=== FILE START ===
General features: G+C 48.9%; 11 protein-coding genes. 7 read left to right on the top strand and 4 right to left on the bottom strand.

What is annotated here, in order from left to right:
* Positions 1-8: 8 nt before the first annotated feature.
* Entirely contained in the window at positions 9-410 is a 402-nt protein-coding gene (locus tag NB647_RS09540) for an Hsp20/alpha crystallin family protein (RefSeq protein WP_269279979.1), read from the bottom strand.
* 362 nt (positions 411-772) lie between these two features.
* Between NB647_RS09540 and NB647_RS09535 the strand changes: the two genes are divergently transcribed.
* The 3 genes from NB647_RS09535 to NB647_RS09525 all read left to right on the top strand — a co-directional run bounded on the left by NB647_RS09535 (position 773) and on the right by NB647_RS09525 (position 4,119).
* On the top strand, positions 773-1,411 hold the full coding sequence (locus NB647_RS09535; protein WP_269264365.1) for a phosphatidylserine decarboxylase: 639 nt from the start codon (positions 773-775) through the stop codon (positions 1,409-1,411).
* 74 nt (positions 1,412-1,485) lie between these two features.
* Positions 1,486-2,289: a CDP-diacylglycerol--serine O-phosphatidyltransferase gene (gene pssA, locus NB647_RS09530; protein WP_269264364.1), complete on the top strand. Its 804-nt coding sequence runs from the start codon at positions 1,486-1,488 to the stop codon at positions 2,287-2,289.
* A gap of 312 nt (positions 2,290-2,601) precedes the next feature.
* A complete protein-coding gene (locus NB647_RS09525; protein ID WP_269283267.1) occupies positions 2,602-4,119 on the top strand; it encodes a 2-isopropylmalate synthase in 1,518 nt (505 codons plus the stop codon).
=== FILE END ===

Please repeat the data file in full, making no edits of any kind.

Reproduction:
General features: G+C 48.9%; 11 protein-coding genes. 7 read left to right on the top strand and 4 right to left on the bottom strand.

What is annotated here, in order from left to right:
* Positions 1-8: 8 nt before the first annotated feature.
* Entirely contained in the window at positions 9-410 is a 402-nt protein-coding gene (locus tag NB647_RS09540) for an Hsp20/alpha crystallin family protein (RefSeq protein WP_269279979.1), read from the bottom strand.
* 362 nt (positions 411-772) lie between these two features.
* Between NB647_RS09540 and NB647_RS09535 the strand changes: the two genes are divergently transcribed.
* The 3 genes from NB647_RS09535 to NB647_RS09525 all read left to right on the top strand — a co-directional run bounded on the left by NB647_RS09535 (position 773) and on the right by NB647_RS09525 (position 4,119).
* On the top strand, positions 773-1,411 hold the full coding sequence (locus NB647_RS09535; protein WP_269264365.1) for a phosphatidylserine decarboxylase: 639 nt from the start codon (positions 773-775) through the stop codon (positions 1,409-1,411).
* 74 nt (positions 1,412-1,485) lie between these two features.
* Positions 1,486-2,289: a CDP-diacylglycerol--serine O-phosphatidyltransferase gene (gene pssA, locus NB647_RS09530; protein WP_269264364.1), complete on the top strand. Its 804-nt coding sequence runs from the start codon at positions 1,486-1,488 to the stop codon at positions 2,287-2,289.
* A gap of 312 nt (positions 2,290-2,601) precedes the next feature.
* A complete protein-coding gene (locus NB647_RS09525; protein ID WP_269283267.1) occupies positions 2,602-4,119 on the top strand; it encodes a 2-isopropylmalate synthase in 1,518 nt (505 codons plus the stop codon).